But this is an industry of two sides and Jess Jones (The Fat Funny One) has challenged the influencers themselves to take a more active role in the campaigns they are a part of. Speaking on Grace Victory and Simone Powderly’s podcast The Sister Space (listen here from about 8mins in) Jess called for influencers to ask who else is on the roster before they sign onto a campaign, and if it’s not diverse, call out the issue, recommend alternative talent and be a voice for change.
Myth: diverse talent only access a niche audience
Have a quick think – how many brands can you name that have a vegan focussed product already on shelves? Tesco has an entire vegan range (Wicked Kitchen) and recently launched it’s first vegan ad (much to the Farmer’s Union’s disgust – awkward); and if you search ‘vegan leather’ on Net-A-Porter you can fit out your entire Autumn Winter wardrobe in smug, animal friendly chic.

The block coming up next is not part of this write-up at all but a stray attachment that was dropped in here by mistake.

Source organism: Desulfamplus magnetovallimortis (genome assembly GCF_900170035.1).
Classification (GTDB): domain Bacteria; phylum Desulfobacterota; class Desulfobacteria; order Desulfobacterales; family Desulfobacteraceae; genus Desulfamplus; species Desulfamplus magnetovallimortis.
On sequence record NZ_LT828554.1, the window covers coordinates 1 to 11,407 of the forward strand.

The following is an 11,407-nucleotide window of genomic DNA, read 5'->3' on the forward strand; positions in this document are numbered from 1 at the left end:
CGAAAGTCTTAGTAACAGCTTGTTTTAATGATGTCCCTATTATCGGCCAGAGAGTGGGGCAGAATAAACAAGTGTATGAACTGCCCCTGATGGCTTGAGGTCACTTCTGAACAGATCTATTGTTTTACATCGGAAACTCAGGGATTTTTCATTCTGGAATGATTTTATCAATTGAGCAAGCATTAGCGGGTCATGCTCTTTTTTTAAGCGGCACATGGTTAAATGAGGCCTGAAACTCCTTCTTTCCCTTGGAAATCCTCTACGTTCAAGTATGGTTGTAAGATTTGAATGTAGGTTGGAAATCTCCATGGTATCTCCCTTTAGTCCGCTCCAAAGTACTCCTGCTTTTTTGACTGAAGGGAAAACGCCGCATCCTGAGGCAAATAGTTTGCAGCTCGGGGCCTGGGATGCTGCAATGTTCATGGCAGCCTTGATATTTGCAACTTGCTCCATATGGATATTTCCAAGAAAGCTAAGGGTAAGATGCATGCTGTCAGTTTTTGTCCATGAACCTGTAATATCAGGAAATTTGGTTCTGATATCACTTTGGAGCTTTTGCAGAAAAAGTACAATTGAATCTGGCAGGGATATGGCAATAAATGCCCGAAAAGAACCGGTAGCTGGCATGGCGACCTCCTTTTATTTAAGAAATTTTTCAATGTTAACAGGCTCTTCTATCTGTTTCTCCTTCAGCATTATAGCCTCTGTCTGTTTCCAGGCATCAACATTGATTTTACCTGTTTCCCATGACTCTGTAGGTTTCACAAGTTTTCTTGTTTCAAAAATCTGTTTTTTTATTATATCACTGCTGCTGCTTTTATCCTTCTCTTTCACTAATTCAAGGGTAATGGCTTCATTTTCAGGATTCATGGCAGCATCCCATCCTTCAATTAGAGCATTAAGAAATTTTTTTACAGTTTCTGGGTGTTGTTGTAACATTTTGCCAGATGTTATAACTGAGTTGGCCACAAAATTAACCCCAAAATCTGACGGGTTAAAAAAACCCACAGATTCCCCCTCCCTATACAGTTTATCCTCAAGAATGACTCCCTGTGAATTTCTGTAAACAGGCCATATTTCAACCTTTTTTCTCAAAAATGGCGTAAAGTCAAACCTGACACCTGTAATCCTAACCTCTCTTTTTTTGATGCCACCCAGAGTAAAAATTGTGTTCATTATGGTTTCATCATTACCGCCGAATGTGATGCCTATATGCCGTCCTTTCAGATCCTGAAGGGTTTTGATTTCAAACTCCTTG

Yet only 1% of the UK population are actually vegan.
By contrast, there are 13 million in the UK who are considered terminally disabled, which stretches to 53% of the UK population when you include carers, friends and family affected by someone who is disabled.
Still sounding niche?
But how many advertising campaigns have you seen recently including a disabled individual as part of the talent roster? Likely not that many as research by The Valuable 500 – a global organisation putting disability on the business agenda – has discovered that only 0.6% of adverts represent those who live with a disability. (Stats via the SocialMinds podcast here).